When Chrestianity began
"But who do you say that I am?" Peter answered and said to Him, "You are the Chrest." (Mark 8:29, Codex Sinaticus)
|Cleopatra (69[Walker, p. 129] – August 12, 30 BCE[T.C. Skeat, "The Last Days of Cleopatra: A Chronological Problem", The Journal of Roman Studies, 43 (1953), pp. 98–100]) did learn to speak Egyptian and represented herself as the reincarnation of an Egyptian goddess, Isis.|
The Roman accounts of how she and her children died are probably self-serving fictions, i.e. propaganda.
Isis was worshipped in the Roman world before empire began; we also have a record for Isis Chrest:
We will start with this inscription, found in Rome:
|CIL VI 24944|
Erík Zara addressed (Chrestians before Christians? An Old Inscription Revisited) the date of this inscription:
Regarding the dating of the inscription, it has been said that it cannot have been made later than 37 CE, the year Antonia Minor died. Dr. Martin Karrer, who seems to agree about this dating, calls the inscription the earliest documentation of the word Chrestianus, a word non-Christians used, referring to Christians, in the days of Tertullian (very late second century). The genitive Antoniae could indicate that she was still alive; otherwise one would perhaps expect her being called Augusta, or a word indicating that she was deceased, or perhaps her name not being mentioned at all, if Faustus was a free man. Dr. Münter believes that Cajus was emperor of Rome when the inscription was made. Cajus must be a reference to Caligula (whose full name was Gaius Julius Caesar Augustus Germanicus), who reigned during the last months of Antonia’s life in 37 CE, and until 41 CE. Even though the identification of Antonia is not totally certain, I will assume a dating not later than 37 CE, but not, as Münter, limit myself to the reign of Caligula, since there seems to be no reason to.I agree with Karrer, Zara and others that this inscription was made probably whilst Antonia was alive and thus not after 37 CE; it could be earlier. Further, Karrer is probably correct in identifying this as the first, known example of using the term Chrestianus/Chrestian.
The grandmother of Caligula (31 August 12 CE – 24 January 41) is Antonia, who is also closely related to the early-imperial families. Roman commentaries and historians treat her with admiration. At least in this period of the empire, a Chrestian need have no fear of public recognition (although this would change with Nero).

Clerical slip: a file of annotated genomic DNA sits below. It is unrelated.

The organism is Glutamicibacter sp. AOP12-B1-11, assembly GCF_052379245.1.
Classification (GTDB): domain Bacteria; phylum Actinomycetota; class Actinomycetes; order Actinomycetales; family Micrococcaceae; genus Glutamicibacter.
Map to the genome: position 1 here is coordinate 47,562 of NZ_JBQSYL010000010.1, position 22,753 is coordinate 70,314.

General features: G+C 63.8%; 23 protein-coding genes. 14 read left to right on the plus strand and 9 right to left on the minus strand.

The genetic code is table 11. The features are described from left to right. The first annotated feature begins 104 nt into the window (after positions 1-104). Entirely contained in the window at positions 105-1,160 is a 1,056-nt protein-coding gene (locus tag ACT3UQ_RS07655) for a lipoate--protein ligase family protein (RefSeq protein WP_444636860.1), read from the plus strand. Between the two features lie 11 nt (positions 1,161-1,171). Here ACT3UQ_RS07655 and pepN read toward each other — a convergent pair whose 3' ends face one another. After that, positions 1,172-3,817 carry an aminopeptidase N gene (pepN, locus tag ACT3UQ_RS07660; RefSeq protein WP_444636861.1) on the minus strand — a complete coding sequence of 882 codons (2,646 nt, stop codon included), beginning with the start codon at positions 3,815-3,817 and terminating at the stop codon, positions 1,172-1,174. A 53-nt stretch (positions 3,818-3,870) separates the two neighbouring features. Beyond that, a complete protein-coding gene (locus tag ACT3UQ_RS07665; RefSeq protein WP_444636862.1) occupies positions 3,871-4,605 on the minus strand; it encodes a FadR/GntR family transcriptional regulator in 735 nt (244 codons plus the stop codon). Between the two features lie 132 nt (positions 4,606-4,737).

As I've mentioned many times in past posts, Alexander the Alabarch (c. 10 BCE – unknown CE) is Antonia's estate manager and his brother, Philo (c. 25 BCE – c. 50 CE), is a famous philosopher:
Philo used philosophical allegory to attempt to fuse and harmonize Greek philosophy with Jewish philosophy. His method followed the practices of both Jewish exegesis and Stoic philosophy. His allegorical exegesis was important for several Christian Church Fathers...This "fusion" is known by the scholarly term "syncretism", the same method used by Cleopatra with the Greek and Egyptian faith. Many today regard Philo as the author of a seminal christology ( “Moses as ‘God’ in Philo of Alexandria: A Precedent for Christology?,” in I. Howard Marshall, Volker Rabens and Cornelis Bennema ed., The Spirit and Christ in the New Testament and Christian Theology: Essays in Honor of Max Turner (Grand Rapids: Eerdmans, 2012) 246-265).
As the Logos, Jesus Christ is God in self-revelation (Light) and redemption (Life). He is God to the extent that he can be present to man and knowable to man. The Logos is God,[Jn 1:1] as Thomas stated: "My Lord and my God."[20:28] Yet the Logos is in some sense distinguishable from God, for "the Logos was with God."[1:1]
Theologian Stephen L. Harris claims the author of John adapted Philo's concept of the Logos, identifying Jesus as an incarnation of the divine Logos that formed the universe (cf. Proverbs 8:22-36).We therefore see (pagan) Chrestiany and its theology begin to appear and develop in the early decades of the modern era, in which the gospel story is set.
|Resurrecting Lazarus using a wand - Vatican Museum|